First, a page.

One of the biggest mistakes any company can make is failing to engage high potential employees. These are the people who you can really build a team around, true leaders in progress. They can yield high returns on payroll investment, but they are also hard-wired for success. When they don’t feel like they are achieving enough of it, they become flight risks. Not only do you then lose a core asset, they may put their talents to use at a competing organization.
Most companies are good at recognizing high-potential employees but aren’t sure how to manage them effectively. A gut instinct may be to stand back and let them achieve -- but this is the exact opposite of how to develop them fully. High potential employees actually require more coaching than typical employees to perform at their peaks. The responsibility to provide it is yours.
An excellent resource available to you is existing leaders already within your organization. People development is Step Four in John Maxwell Company’s proven 5 Levels of Leadership model, so the leaders you call on to help develop high potential employees are also enhancing their own leadership. Lean on them to help high potential employees grow at every step of their coaching, knowing that these new leaders will also go on to help develop a new group of high-potential leaders that succeed them.
Quench the thirst for knowledge. High potential employees are not happy when they are not learning, so tap into that desire and provide ample opportunities to give them the knowledge they need to succeed. Provide customized training experiences that enable them to view challenges and opportunities from a different perspective. Keep them in an environment that is supportive to continued growth and pair them with mentors that they can learn both from and alongside as they solve problems together. Let them know how these learning experiences will keep them on roads that lead directly to promotion and success.
Build a safe haven with like-minded peers. High potential employees are natural idea generators that look at things from a broader problem-solving perspective than core employees. They need to share thoughts and bounce ideas off like-minded colleagues that “get” where they are coming from. Give them access to mentors who do not directly oversee their work so they feel secure sharing their experiences, ideas and failures. It is also often beneficial to give them access to peer groups that contain members from outside the company to foster more confidential and open exchanges.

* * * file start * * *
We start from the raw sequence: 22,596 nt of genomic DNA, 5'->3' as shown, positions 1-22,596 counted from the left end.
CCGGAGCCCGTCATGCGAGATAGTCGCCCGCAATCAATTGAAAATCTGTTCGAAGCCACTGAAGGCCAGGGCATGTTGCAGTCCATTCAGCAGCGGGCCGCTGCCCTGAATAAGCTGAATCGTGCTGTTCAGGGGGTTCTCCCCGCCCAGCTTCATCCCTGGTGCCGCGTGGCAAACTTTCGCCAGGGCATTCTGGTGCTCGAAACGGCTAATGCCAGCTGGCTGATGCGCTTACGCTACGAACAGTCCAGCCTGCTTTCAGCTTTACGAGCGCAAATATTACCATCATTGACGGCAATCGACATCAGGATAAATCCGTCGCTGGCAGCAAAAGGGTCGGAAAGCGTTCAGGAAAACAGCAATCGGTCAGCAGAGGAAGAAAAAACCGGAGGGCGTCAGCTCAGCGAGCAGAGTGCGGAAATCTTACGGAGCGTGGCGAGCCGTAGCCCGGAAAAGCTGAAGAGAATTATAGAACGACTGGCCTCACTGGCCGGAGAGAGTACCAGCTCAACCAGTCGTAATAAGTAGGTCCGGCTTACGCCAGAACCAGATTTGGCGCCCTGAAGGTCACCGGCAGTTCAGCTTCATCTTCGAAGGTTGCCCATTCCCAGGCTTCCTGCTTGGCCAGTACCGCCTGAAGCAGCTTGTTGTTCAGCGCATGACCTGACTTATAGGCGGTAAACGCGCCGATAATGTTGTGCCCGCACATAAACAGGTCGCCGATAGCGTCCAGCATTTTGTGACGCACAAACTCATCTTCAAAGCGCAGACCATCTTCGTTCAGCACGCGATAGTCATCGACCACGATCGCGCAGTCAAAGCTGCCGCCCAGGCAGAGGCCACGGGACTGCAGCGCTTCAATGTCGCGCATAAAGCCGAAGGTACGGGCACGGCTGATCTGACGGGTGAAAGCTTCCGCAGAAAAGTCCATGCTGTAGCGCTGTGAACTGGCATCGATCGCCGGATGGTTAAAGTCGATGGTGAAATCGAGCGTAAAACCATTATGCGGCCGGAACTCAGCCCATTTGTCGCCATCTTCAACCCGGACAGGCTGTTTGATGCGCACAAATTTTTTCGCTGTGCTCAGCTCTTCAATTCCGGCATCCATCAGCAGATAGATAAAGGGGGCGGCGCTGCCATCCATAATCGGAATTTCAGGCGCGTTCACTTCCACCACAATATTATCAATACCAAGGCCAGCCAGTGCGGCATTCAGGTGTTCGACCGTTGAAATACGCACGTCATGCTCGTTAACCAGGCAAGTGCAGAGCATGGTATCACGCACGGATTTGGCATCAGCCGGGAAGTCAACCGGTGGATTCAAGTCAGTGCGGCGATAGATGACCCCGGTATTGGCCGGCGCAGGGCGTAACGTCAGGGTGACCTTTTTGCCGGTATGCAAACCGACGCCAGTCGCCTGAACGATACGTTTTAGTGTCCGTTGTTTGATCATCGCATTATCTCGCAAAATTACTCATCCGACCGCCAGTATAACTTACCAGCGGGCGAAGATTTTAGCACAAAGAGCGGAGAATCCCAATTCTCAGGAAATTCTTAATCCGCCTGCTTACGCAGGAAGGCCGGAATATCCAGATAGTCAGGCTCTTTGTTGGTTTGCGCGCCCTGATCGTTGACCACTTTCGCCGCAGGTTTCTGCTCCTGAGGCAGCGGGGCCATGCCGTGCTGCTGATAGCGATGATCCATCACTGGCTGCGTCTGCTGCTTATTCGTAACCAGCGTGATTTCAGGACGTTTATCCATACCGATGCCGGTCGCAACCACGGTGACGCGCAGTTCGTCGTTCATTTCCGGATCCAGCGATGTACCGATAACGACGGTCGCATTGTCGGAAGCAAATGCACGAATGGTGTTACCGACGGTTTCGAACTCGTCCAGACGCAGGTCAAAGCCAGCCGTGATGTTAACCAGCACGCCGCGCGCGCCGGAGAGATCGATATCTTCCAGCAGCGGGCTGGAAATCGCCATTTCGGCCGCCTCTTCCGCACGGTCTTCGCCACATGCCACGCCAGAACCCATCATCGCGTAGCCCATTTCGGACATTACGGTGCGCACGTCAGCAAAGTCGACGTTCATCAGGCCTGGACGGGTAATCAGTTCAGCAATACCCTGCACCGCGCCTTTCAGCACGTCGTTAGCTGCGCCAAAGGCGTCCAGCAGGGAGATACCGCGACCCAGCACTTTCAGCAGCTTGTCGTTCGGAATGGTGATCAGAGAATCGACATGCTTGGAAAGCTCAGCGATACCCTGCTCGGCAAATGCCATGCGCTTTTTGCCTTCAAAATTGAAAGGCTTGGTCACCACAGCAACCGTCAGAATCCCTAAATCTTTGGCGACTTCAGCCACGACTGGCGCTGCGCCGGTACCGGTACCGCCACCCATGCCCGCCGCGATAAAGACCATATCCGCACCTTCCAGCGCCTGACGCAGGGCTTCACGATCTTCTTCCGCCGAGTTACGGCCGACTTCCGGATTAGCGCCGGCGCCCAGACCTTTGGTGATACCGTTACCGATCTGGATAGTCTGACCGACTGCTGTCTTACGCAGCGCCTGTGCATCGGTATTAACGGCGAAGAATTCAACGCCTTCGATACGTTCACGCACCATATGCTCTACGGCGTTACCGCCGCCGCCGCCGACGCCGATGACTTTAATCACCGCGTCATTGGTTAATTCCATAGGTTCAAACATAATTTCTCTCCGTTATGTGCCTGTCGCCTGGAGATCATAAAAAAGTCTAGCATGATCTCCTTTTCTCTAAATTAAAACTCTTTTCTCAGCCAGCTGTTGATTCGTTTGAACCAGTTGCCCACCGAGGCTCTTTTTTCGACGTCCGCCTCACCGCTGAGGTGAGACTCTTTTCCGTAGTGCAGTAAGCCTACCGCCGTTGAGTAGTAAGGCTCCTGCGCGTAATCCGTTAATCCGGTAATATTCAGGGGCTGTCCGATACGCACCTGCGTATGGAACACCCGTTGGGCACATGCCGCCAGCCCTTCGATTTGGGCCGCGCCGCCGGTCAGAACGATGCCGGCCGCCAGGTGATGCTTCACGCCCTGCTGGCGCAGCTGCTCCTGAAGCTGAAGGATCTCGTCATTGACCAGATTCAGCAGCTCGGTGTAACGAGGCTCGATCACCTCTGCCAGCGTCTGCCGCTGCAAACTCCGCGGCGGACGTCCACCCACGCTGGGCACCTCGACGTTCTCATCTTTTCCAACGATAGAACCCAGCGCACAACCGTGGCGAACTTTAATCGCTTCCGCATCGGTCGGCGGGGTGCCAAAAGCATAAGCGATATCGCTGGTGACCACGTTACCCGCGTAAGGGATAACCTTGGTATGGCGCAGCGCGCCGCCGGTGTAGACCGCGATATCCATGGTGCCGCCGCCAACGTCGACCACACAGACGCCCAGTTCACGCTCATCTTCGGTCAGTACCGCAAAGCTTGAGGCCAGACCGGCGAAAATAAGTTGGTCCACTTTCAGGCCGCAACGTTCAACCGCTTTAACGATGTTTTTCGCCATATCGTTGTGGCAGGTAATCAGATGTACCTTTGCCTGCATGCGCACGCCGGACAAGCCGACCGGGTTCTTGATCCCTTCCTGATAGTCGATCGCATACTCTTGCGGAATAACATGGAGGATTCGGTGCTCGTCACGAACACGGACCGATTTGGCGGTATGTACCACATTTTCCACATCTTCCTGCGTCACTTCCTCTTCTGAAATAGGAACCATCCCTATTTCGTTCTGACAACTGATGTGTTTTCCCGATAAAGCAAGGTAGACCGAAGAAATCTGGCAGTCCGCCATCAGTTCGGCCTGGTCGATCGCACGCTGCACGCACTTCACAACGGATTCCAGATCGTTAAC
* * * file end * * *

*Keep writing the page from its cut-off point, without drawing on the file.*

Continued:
Grant permission to fail. People logically understand that failure is a natural part of success, but high potential employees hold themselves to higher standards and can have a difficult time tempering what they know against what they feel. Failure is painful for them. A fear of failure can lead them to take fewer risks and inhibit overall performance. Give them an environment where they can fail safely so they can learn from mistakes and realize that nobody is infallible — this builds confidence with a dose of humility that prevents dangerous arrogance. Let mentors share stories of their past failures and how they overcame them.
Keep them honest with accountability for reaching their goals. Expect high potential employees to set lofty goals for themselves that they never express to others. They love to see how much they can achieve, but goals that are not shared are too safe. Employees striving for secret goals are only accountable to themselves and can easily lose motivation to reach them. Encourage them to share these goals and give them an external source of accountability to keep them working toward achieving them. These goal coaches should push them outside their comfort zones while keeping them working where they are strongest to work out the right muscles and maximize their capabilities.
It takes a deliberate investment in time, energy and resources to give high potential employees the attention they need to reach maximum heights. Once they start getting there, the return on that investment is apparent and they will lead the organization to achieve great things.